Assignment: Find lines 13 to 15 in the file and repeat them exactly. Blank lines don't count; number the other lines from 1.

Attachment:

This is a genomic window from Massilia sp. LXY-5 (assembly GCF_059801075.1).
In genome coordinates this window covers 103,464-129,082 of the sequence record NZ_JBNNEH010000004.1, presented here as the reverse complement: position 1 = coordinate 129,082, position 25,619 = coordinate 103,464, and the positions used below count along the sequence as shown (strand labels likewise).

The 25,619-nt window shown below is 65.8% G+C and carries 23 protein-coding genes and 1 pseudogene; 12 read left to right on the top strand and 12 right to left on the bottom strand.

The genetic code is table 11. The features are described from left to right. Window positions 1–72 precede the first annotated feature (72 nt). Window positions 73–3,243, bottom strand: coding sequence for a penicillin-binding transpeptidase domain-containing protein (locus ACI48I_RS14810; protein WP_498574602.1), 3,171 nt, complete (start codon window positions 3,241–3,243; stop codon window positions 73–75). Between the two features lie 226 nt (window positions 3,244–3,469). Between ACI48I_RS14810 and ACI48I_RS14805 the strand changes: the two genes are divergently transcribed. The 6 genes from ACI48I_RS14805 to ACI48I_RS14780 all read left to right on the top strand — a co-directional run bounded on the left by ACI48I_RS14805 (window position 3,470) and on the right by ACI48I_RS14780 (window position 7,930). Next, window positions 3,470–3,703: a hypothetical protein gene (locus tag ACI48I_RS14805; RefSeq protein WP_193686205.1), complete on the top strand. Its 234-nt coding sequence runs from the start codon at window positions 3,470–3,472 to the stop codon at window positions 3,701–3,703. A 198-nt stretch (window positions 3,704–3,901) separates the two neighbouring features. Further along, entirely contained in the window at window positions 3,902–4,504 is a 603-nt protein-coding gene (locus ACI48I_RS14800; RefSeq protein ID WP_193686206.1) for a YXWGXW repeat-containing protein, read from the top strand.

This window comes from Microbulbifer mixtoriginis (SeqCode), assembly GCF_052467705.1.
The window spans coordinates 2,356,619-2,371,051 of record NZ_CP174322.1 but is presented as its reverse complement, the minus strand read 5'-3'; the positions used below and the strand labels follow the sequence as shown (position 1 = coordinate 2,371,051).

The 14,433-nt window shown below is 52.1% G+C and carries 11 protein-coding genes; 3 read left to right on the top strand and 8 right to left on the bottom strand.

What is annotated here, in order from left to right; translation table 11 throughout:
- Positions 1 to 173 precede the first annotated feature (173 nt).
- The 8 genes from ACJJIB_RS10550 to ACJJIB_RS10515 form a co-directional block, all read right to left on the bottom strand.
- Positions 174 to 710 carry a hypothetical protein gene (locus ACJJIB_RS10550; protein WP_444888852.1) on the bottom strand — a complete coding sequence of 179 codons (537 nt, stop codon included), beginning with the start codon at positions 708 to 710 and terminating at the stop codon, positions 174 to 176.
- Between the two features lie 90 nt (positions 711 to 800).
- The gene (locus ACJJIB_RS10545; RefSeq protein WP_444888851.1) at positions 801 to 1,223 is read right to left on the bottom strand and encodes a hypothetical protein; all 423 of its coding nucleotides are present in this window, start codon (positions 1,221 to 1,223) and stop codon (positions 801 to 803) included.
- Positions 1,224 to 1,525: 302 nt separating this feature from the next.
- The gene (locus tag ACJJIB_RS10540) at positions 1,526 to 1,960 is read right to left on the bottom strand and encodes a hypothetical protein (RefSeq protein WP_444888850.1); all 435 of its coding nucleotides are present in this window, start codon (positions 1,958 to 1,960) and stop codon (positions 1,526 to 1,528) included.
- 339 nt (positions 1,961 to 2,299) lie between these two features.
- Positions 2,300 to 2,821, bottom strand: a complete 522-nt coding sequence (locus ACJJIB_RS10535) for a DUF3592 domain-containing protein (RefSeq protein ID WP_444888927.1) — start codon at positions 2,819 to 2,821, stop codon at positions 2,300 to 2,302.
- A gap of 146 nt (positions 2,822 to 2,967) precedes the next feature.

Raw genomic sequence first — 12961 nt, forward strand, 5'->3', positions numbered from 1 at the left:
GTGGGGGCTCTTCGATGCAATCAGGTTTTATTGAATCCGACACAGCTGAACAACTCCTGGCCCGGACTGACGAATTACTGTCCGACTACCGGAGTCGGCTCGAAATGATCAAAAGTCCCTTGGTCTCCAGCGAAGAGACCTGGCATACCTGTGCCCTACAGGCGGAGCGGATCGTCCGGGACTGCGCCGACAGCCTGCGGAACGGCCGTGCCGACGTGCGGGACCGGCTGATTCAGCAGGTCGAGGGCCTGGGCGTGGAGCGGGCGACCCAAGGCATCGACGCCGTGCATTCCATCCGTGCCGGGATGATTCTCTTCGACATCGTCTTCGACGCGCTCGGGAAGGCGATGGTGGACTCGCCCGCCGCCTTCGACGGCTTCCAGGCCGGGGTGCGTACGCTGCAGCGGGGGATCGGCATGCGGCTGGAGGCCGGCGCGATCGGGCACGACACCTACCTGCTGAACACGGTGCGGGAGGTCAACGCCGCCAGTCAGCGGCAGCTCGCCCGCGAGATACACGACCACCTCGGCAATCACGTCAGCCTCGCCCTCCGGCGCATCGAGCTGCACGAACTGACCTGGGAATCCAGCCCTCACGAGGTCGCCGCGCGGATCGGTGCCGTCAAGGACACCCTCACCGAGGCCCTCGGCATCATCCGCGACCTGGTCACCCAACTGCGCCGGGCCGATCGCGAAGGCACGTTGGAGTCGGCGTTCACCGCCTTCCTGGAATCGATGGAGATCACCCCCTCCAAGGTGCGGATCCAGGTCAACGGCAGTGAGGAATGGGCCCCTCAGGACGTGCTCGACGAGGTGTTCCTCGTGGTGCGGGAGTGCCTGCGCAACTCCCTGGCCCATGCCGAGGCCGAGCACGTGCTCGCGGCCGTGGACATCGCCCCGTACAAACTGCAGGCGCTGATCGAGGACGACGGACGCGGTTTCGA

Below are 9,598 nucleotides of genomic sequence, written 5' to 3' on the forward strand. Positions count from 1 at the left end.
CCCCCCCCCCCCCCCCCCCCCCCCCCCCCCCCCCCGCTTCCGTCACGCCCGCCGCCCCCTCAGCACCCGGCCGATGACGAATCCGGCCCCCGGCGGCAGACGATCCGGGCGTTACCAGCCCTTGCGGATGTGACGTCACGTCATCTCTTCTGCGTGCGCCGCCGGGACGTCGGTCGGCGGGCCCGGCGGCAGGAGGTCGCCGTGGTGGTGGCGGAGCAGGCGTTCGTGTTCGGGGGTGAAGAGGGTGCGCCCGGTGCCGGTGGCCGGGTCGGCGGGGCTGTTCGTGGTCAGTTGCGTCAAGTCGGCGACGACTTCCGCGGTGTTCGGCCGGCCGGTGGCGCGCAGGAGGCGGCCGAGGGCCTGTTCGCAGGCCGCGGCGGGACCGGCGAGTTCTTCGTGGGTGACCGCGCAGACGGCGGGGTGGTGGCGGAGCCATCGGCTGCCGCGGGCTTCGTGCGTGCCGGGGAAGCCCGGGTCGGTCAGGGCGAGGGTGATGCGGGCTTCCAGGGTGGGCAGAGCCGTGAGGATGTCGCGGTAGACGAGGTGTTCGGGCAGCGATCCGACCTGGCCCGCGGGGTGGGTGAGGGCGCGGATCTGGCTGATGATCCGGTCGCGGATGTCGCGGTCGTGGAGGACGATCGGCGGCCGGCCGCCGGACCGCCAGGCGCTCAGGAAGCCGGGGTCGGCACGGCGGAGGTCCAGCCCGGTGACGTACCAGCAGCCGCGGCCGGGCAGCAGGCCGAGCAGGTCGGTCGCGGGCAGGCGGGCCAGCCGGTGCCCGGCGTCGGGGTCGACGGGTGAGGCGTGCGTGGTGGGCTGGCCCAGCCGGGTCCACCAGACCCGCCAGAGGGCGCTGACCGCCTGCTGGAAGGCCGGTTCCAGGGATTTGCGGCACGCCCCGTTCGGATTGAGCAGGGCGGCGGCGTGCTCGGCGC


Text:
- The gene (locus ACJJIB_RS10545; RefSeq protein WP_444888851.1) at positions 801 to 1,223 is read right to left on the bottom strand and encodes a hypothetical protein; all 423 of its coding nucleotides are present in this window, start codon (positions 1,221 to 1,223) and stop codon (positions 801 to 803) included.
- Positions 1,224 to 1,525: 302 nt separating this feature from the next.
- The gene (locus tag ACJJIB_RS10540) at positions 1,526 to 1,960 is read right to left on the bottom strand and encodes a hypothetical protein (RefSeq protein WP_444888850.1); all 435 of its coding nucleotides are present in this window, start codon (positions 1,958 to 1,960) and stop codon (positions 1,526 to 1,528) included.